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Sony VAIO S (2011) review

Ardjuna Seghers



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Sony VAIO S (2011)
  • Sony VAIO S (2011)
  • Sony VAIO S (2011)
  • Sony VAIO S (2011)
  • Sony VAIO S (2011)
  • Sony VAIO S (2011)
  • Sony VAIO S (2011)
  • Sony VAIO S (2011)
  • Sony VAIO S (2011)
  • Sony VAIO S (2011)
  • Sony VAIO S
  • Sony VAIO S
  • Sony VAIO S
  • Sony VAIO S
  • Sony VAIO S


Our Score:



  • Light, thin and attractive
  • Good screen and connectivity
  • Excellent backlit keyboard
  • Flexible specs with discrete graphics
  • Dock for extended battery life


  • Battery life inferior to competition
  • Noisy under load!
  • Dreadful speakers

Key Features

  • Edgy aluminium design in various colours
  • 13.3in, 1366 x 768, matt screen
  • Core i3-i5, up to 8GB RAM, Radeon HD 6470M graphics
  • Up to 750GB 5,400rpm HDD or 128GB SSD
  • Backlit keyboard, USB 3.0, Optional Blu-ray
  • Manufacturer: Sony
  • Review Price: £769.00

When we first saw Sony's 'affordable' premium VAIO S series, we were very optimistic. Thin, light and oozing executive class without compromising on performance or connectivity, this aluminium and magnesium alloy 13.3in laptop with its backlit keyboard seemed like uptraportable heaven. That's especially true when you consider that it packs a Sandy Bridge CPU, dedicated Radeon graphics and an optional Blu-ray writer. Now we have one in our labs, so join us as we discover how it holds up under pressure.

First, let's just clarify where this VAIO S stands. As mentioned, it's not the highest-end choice in Sony's 13in ultraportable range. That honour goes to the stunning VAIO Z, a carbon-fibre slice of desirability offering a USB 3.0 implementation of Intel's Thunderbolt connection and an external dock with dedicated graphics.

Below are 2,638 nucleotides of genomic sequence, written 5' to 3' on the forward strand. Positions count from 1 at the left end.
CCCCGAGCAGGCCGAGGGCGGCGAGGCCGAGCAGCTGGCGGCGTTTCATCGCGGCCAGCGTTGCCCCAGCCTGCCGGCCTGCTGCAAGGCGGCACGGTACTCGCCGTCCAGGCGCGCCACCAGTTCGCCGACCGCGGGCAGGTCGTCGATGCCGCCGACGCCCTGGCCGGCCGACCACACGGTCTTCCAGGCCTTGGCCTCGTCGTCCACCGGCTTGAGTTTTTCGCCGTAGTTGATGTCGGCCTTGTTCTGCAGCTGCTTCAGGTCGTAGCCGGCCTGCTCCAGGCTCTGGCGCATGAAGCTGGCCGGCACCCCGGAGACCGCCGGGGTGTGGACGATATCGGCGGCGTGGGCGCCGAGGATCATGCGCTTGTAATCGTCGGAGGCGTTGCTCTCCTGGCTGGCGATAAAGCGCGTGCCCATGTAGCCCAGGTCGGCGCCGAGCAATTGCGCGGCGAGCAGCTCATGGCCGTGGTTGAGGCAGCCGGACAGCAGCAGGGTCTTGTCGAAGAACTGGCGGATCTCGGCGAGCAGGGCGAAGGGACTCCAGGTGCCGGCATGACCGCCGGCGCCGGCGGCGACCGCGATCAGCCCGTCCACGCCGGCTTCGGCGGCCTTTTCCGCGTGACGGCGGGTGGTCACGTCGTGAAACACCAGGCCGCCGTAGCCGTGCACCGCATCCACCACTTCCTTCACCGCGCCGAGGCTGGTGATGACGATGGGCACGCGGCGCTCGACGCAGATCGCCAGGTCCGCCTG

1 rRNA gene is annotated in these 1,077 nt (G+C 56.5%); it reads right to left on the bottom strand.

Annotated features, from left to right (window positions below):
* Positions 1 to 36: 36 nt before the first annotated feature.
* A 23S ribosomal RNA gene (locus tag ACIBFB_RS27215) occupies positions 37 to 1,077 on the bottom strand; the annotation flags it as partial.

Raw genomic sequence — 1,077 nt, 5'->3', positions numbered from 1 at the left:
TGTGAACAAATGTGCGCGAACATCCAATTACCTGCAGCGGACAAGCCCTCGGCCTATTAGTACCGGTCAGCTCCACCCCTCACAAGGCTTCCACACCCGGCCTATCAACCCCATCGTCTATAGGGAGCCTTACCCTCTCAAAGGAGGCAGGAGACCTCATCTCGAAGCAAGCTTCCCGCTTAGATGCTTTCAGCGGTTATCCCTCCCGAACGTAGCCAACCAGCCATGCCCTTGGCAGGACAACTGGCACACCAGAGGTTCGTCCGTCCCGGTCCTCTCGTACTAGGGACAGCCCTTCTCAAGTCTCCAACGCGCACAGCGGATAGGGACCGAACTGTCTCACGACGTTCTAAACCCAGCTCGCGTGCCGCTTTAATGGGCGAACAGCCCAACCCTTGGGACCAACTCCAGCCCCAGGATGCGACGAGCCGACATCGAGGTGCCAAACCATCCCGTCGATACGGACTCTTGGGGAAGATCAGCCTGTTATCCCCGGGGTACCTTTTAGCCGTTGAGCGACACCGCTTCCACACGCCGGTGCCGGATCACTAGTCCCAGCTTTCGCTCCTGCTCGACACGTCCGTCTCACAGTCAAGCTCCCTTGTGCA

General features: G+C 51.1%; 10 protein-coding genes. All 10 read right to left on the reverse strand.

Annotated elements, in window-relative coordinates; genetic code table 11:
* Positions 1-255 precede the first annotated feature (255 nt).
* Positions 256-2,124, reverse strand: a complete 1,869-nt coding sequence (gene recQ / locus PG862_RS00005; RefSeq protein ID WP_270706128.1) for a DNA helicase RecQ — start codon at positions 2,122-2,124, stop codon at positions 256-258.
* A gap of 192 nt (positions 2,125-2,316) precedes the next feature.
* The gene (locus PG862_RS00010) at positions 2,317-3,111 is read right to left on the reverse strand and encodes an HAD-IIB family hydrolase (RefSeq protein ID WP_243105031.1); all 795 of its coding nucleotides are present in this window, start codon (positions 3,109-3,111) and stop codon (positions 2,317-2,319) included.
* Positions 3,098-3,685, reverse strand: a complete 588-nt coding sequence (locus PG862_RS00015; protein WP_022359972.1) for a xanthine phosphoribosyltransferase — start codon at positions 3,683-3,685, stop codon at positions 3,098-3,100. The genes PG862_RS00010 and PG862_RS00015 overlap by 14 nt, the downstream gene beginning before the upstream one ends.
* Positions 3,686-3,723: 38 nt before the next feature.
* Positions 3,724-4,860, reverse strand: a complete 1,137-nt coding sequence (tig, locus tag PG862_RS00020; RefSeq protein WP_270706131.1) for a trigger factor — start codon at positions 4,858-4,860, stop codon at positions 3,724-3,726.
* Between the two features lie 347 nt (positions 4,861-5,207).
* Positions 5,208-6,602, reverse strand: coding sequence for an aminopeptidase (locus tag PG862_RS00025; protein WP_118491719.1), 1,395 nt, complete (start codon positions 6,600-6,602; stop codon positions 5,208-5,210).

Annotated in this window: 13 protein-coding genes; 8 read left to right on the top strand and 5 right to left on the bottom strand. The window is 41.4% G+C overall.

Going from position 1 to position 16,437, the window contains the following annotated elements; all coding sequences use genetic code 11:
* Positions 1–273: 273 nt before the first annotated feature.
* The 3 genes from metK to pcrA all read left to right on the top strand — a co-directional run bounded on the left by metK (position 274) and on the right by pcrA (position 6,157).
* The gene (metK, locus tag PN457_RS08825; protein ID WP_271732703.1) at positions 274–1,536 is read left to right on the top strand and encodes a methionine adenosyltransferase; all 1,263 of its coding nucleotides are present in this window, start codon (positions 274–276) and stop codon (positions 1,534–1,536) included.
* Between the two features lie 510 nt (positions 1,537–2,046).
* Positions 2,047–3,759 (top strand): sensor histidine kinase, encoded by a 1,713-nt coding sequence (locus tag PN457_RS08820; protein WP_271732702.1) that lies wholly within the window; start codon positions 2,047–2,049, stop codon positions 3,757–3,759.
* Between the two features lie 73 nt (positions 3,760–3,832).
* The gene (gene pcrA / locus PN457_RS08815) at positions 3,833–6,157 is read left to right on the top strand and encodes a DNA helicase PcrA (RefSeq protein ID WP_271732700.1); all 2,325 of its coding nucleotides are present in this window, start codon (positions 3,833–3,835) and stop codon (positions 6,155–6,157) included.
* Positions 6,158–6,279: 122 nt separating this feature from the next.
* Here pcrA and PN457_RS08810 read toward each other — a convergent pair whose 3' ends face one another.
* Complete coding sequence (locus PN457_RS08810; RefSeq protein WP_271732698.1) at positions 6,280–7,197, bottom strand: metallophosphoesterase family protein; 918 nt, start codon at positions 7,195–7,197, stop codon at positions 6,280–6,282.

Within the S family, meanwhile, there's the high-end SA series - which starts at £1,050 - and the more down-to-earth SB series, which can be found for a less wallet-flattening £650. In these economically challenged times, we've decided to look at the latter, which still offers plenty of power with an Intel 'Sandy Bridge' Core-i processor and dedicated graphics. The SB range also offers the additional advantage of being available in more colours, namely: black, pink, white, blue and silver. So at least as far as colour choices go, you're likely to be covered no matter what your taste.


Thankfully, the same is likely to be true of the design, which is stylish and edgy. Of course (and we're getting sick of saying this, but it's the sad truth) this is no MacBook Air, which still reigns supreme when it comes to uncluttered, super-stylish uptraportable design. However, to an extent they're just different beasts, as the Sony is far more flexible in both its configuration and connectivity, even when taking the new Air's Thunderbolt port into consideration. In fact, it's probably a closer competitor to the Samsung Series 9 and Lenovo's ThinkPad X1, except it's far cheaper.

The Sony's lid sports a textured plastic finish that's quite durable and provides a great grip, while the entire keyboard surround is a single piece of smooth aluminium, providing a lovely if initially somewhat chilly palm-rest. The screen's bezel is plastic but matches the metal perfectly, and overall this is one premium-looking and feeling laptop.

Sony VAIO S 5

Build quality matches up too, with a semi-flexible yet strong lid and very solid lower half. And weighing in at just 1.7kg (down to 1.68kg if you opt for an SSD rather than a physical hard drive), this VAIO is light enough to carry around all day with little effort.

Chris Hamer

July 28, 2011, 4:40 am

"However, in Stamina mode you might get closer than we did." So you ran the battery test in speed mode? That is quite unfair tbh! Considering you put this against others without having to run a ATI chip. If you did run it in speed mode and achieved 5 hours that is remarkable! Considering sony states in speed mode the battery should last 3.5 hours and stamina 7.5 hours!
At the bottom of the page under primary battery.